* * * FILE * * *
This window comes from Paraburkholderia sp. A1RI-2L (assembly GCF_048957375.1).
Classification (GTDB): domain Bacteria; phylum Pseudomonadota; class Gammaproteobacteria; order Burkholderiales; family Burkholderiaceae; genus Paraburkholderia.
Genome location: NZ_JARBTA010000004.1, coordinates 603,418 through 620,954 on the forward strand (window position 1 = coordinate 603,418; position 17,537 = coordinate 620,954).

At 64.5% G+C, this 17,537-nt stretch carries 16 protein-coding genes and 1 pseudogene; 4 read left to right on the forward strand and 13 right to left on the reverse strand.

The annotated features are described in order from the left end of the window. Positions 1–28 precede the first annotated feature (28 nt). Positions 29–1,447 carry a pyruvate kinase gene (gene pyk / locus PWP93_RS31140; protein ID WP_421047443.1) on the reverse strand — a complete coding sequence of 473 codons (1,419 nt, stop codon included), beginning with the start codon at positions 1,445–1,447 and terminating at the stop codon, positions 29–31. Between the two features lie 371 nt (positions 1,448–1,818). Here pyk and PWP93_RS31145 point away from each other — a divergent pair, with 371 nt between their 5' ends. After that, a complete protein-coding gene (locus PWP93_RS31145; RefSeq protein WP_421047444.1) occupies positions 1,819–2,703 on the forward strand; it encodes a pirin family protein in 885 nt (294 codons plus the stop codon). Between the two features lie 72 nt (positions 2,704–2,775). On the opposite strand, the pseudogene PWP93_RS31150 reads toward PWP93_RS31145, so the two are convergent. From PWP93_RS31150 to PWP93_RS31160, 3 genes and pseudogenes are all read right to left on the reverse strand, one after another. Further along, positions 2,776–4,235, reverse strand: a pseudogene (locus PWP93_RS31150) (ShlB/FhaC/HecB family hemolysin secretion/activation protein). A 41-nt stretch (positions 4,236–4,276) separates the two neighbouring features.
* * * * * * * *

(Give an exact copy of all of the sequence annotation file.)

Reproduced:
This window comes from Paraburkholderia sp. A1RI-2L (assembly GCF_048957375.1).
Classification (GTDB): domain Bacteria; phylum Pseudomonadota; class Gammaproteobacteria; order Burkholderiales; family Burkholderiaceae; genus Paraburkholderia.
Genome location: NZ_JARBTA010000004.1, coordinates 603,418 through 620,954 on the forward strand (window position 1 = coordinate 603,418; position 17,537 = coordinate 620,954).

At 64.5% G+C, this 17,537-nt stretch carries 16 protein-coding genes and 1 pseudogene; 4 read left to right on the forward strand and 13 right to left on the reverse strand.

The annotated features are described in order from the left end of the window. Positions 1–28 precede the first annotated feature (28 nt). Positions 29–1,447 carry a pyruvate kinase gene (gene pyk / locus PWP93_RS31140; protein ID WP_421047443.1) on the reverse strand — a complete coding sequence of 473 codons (1,419 nt, stop codon included), beginning with the start codon at positions 1,445–1,447 and terminating at the stop codon, positions 29–31. Between the two features lie 371 nt (positions 1,448–1,818). Here pyk and PWP93_RS31145 point away from each other — a divergent pair, with 371 nt between their 5' ends. After that, a complete protein-coding gene (locus PWP93_RS31145; RefSeq protein WP_421047444.1) occupies positions 1,819–2,703 on the forward strand; it encodes a pirin family protein in 885 nt (294 codons plus the stop codon). Between the two features lie 72 nt (positions 2,704–2,775). On the opposite strand, the pseudogene PWP93_RS31150 reads toward PWP93_RS31145, so the two are convergent. From PWP93_RS31150 to PWP93_RS31160, 3 genes and pseudogenes are all read right to left on the reverse strand, one after another. Further along, positions 2,776–4,235, reverse strand: a pseudogene (locus PWP93_RS31150) (ShlB/FhaC/HecB family hemolysin secretion/activation protein). A 41-nt stretch (positions 4,236–4,276) separates the two neighbouring features.